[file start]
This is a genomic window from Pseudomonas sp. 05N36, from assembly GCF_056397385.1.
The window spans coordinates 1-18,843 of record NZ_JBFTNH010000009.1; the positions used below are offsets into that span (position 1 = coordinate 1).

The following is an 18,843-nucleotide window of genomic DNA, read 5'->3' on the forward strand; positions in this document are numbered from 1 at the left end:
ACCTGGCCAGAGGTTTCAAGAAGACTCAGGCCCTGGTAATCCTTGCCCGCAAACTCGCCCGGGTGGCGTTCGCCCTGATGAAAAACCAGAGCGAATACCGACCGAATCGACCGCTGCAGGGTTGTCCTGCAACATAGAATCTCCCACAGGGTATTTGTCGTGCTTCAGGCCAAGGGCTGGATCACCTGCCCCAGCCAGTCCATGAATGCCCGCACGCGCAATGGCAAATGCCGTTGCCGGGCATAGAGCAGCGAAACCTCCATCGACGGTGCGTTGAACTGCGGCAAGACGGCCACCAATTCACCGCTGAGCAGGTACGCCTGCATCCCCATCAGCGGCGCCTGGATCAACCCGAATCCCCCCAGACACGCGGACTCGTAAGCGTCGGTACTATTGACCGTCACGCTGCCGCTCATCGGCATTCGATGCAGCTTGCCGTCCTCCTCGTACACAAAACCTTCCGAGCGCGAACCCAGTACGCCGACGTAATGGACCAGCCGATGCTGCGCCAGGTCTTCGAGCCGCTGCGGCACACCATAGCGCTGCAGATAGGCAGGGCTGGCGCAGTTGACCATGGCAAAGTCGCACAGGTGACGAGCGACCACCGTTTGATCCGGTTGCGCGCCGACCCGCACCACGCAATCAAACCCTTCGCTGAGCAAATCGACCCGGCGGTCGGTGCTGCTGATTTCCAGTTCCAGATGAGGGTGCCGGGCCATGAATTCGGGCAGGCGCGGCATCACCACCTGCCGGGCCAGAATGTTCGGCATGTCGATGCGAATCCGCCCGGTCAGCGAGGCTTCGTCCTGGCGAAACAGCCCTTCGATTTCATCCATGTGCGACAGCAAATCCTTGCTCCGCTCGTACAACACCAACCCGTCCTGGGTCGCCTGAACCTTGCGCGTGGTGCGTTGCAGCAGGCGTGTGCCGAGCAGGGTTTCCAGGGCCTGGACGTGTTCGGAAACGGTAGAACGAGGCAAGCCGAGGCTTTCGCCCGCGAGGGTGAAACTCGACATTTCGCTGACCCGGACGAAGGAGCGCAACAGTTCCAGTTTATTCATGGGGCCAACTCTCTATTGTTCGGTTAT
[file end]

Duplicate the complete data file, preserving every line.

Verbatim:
This is a genomic window from Pseudomonas sp. 05N36, from assembly GCF_056397385.1.
The window spans coordinates 1-18,843 of record NZ_JBFTNH010000009.1; the positions used below are offsets into that span (position 1 = coordinate 1).

The following is an 18,843-nucleotide window of genomic DNA, read 5'->3' on the forward strand; positions in this document are numbered from 1 at the left end:
ACCTGGCCAGAGGTTTCAAGAAGACTCAGGCCCTGGTAATCCTTGCCCGCAAACTCGCCCGGGTGGCGTTCGCCCTGATGAAAAACCAGAGCGAATACCGACCGAATCGACCGCTGCAGGGTTGTCCTGCAACATAGAATCTCCCACAGGGTATTTGTCGTGCTTCAGGCCAAGGGCTGGATCACCTGCCCCAGCCAGTCCATGAATGCCCGCACGCGCAATGGCAAATGCCGTTGCCGGGCATAGAGCAGCGAAACCTCCATCGACGGTGCGTTGAACTGCGGCAAGACGGCCACCAATTCACCGCTGAGCAGGTACGCCTGCATCCCCATCAGCGGCGCCTGGATCAACCCGAATCCCCCCAGACACGCGGACTCGTAAGCGTCGGTACTATTGACCGTCACGCTGCCGCTCATCGGCATTCGATGCAGCTTGCCGTCCTCCTCGTACACAAAACCTTCCGAGCGCGAACCCAGTACGCCGACGTAATGGACCAGCCGATGCTGCGCCAGGTCTTCGAGCCGCTGCGGCACACCATAGCGCTGCAGATAGGCAGGGCTGGCGCAGTTGACCATGGCAAAGTCGCACAGGTGACGAGCGACCACCGTTTGATCCGGTTGCGCGCCGACCCGCACCACGCAATCAAACCCTTCGCTGAGCAAATCGACCCGGCGGTCGGTGCTGCTGATTTCCAGTTCCAGATGAGGGTGCCGGGCCATGAATTCGGGCAGGCGCGGCATCACCACCTGCCGGGCCAGAATGTTCGGCATGTCGATGCGAATCCGCCCGGTCAGCGAGGCTTCGTCCTGGCGAAACAGCCCTTCGATTTCATCCATGTGCGACAGCAAATCCTTGCTCCGCTCGTACAACACCAACCCGTCCTGGGTCGCCTGAACCTTGCGCGTGGTGCGTTGCAGCAGGCGTGTGCCGAGCAGGGTTTCCAGGGCCTGGACGTGTTCGGAAACGGTAGAACGAGGCAAGCCGAGGCTTTCGCCCGCGAGGGTGAAACTCGACATTTCGCTGACCCGGACGAAGGAGCGCAACAGTTCCAGTTTATTCATGGGGCCAACTCTCTATTGTTCGGTTAT